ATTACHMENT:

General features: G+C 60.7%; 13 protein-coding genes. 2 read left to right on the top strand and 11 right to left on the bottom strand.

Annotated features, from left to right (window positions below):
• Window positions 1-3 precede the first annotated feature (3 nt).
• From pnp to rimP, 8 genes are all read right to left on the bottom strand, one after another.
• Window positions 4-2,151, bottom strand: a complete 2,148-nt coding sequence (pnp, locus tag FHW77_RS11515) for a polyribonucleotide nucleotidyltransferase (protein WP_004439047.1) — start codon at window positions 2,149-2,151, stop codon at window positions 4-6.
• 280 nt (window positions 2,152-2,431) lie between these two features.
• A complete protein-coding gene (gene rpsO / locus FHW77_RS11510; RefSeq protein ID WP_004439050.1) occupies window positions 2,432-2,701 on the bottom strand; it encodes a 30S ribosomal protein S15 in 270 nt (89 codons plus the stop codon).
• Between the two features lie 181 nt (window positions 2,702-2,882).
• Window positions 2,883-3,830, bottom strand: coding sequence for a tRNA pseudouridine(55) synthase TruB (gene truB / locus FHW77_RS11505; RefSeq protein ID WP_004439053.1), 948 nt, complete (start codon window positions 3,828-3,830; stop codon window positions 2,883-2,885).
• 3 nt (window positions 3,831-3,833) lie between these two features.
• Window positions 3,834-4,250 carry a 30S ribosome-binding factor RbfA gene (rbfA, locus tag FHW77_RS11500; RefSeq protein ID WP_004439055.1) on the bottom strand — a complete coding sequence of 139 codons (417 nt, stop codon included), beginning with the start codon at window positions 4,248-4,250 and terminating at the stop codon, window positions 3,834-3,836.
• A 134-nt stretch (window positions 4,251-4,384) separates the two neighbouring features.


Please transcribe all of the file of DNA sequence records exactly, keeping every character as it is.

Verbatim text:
General features: G+C 60.7%; 13 protein-coding genes. 2 read left to right on the top strand and 11 right to left on the bottom strand.

Annotated features, from left to right (window positions below):
• Window positions 1-3 precede the first annotated feature (3 nt).
• From pnp to rimP, 8 genes are all read right to left on the bottom strand, one after another.
• Window positions 4-2,151, bottom strand: a complete 2,148-nt coding sequence (pnp, locus tag FHW77_RS11515) for a polyribonucleotide nucleotidyltransferase (protein WP_004439047.1) — start codon at window positions 2,149-2,151, stop codon at window positions 4-6.
• 280 nt (window positions 2,152-2,431) lie between these two features.
• A complete protein-coding gene (gene rpsO / locus FHW77_RS11510; RefSeq protein ID WP_004439050.1) occupies window positions 2,432-2,701 on the bottom strand; it encodes a 30S ribosomal protein S15 in 270 nt (89 codons plus the stop codon).
• Between the two features lie 181 nt (window positions 2,702-2,882).
• Window positions 2,883-3,830, bottom strand: coding sequence for a tRNA pseudouridine(55) synthase TruB (gene truB / locus FHW77_RS11505; RefSeq protein ID WP_004439053.1), 948 nt, complete (start codon window positions 3,828-3,830; stop codon window positions 2,883-2,885).
• 3 nt (window positions 3,831-3,833) lie between these two features.
• Window positions 3,834-4,250 carry a 30S ribosome-binding factor RbfA gene (rbfA, locus tag FHW77_RS11500; RefSeq protein ID WP_004439055.1) on the bottom strand — a complete coding sequence of 139 codons (417 nt, stop codon included), beginning with the start codon at window positions 4,248-4,250 and terminating at the stop codon, window positions 3,834-3,836.
• A 134-nt stretch (window positions 4,251-4,384) separates the two neighbouring features.